These pieces of writing and the corresponding collection of objects were born out of what was supposed to be a traditional qualitative research project. At the transcription stage, I got caught. Tied up. I couldn’t make what I was supposed to be making, so this was made instead. Through technological, material, poetic, and artistic shifts, I considered what it meant to transform an interview from conversation, to sound bite, to various versions of 0000s and 1111s, and perhaps back again. Ten re/presentations of a single interview were created. From these re/presentations, I considered how validity and reliability privilege cold and static representations and how other versions (some of which were also cold, if not static) might work to disrupt our notions of re/search and re/presentation. And, then I wondered how/why all this might come to matter.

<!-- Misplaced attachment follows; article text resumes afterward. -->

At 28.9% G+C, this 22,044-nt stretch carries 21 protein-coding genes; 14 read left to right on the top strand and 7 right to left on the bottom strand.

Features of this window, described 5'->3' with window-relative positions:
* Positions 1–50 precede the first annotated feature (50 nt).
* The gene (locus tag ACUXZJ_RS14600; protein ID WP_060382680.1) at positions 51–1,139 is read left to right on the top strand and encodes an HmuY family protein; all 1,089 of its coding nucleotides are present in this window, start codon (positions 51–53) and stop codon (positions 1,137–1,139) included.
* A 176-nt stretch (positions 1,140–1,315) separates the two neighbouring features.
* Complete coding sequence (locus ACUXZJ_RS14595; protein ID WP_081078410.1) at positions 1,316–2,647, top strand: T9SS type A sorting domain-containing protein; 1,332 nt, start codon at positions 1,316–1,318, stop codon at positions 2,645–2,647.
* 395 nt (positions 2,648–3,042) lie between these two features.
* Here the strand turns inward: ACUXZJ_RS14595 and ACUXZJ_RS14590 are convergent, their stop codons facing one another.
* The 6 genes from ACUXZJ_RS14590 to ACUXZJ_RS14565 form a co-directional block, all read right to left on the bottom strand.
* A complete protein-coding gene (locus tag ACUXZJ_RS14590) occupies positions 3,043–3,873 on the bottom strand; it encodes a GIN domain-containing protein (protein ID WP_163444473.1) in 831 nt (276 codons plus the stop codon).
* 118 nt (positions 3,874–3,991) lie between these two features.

Cannon, Susan Ophelia, "Teasing transcription: Iterations in the liminal space between voice and text" (2018). Middle and Secondary Education Faculty Publications. 127.